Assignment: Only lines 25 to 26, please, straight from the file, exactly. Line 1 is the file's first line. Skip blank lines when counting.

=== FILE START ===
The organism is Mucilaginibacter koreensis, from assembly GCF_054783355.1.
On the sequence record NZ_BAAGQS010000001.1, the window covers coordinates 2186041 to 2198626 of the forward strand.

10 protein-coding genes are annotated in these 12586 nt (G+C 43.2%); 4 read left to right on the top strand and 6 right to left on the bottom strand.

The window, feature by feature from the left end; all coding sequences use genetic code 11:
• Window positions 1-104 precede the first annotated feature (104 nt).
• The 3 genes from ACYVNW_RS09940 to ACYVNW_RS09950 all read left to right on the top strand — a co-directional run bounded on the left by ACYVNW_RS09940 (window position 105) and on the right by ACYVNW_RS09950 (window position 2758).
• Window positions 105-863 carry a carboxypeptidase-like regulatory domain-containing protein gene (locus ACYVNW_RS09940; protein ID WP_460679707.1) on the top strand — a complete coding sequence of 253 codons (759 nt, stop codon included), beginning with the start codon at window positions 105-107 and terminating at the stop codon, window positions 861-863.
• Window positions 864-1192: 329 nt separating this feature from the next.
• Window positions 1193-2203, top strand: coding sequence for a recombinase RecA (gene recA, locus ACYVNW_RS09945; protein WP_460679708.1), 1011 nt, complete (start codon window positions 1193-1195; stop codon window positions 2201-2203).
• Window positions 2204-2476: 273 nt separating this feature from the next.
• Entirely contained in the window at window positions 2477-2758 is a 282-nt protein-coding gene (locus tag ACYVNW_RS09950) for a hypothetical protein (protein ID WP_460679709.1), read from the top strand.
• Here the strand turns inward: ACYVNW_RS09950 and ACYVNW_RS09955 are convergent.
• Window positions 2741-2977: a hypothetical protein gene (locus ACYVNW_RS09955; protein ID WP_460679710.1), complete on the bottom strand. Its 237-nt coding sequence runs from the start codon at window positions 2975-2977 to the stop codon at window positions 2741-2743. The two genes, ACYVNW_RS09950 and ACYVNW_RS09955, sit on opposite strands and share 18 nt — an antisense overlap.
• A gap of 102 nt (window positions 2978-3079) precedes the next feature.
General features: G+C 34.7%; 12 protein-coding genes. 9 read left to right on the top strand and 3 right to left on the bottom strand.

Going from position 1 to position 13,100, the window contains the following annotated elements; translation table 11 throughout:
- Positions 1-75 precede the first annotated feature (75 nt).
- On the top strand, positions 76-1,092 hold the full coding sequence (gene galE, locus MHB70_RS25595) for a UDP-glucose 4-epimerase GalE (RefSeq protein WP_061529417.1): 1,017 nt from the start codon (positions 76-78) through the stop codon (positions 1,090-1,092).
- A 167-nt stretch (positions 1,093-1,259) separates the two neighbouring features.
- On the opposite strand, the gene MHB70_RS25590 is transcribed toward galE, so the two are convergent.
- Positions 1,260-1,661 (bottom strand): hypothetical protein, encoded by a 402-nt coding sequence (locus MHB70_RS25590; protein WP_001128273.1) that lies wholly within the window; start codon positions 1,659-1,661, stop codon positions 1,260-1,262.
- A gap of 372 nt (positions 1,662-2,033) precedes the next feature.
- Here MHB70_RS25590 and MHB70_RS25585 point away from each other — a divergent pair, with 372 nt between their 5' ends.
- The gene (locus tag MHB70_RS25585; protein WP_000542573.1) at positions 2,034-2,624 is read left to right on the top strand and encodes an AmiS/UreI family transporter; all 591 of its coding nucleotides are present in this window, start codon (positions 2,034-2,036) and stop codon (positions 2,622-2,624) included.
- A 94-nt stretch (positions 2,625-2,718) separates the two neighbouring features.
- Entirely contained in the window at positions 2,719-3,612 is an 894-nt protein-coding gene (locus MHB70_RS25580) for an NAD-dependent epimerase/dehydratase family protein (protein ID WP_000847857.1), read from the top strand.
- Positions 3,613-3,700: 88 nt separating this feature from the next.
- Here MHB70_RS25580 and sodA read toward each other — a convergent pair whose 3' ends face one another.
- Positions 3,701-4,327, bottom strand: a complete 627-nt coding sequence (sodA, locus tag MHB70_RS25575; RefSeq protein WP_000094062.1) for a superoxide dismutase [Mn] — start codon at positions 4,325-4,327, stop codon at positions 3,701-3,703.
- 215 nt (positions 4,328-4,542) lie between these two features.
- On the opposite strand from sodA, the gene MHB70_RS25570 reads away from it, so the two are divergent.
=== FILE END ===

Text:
- A 94-nt stretch (positions 2,625-2,718) separates the two neighbouring features.
- Entirely contained in the window at positions 2,719-3,612 is an 894-nt protein-coding gene (locus MHB70_RS25580) for an NAD-dependent epimerase/dehydratase family protein (protein ID WP_000847857.1), read from the top strand.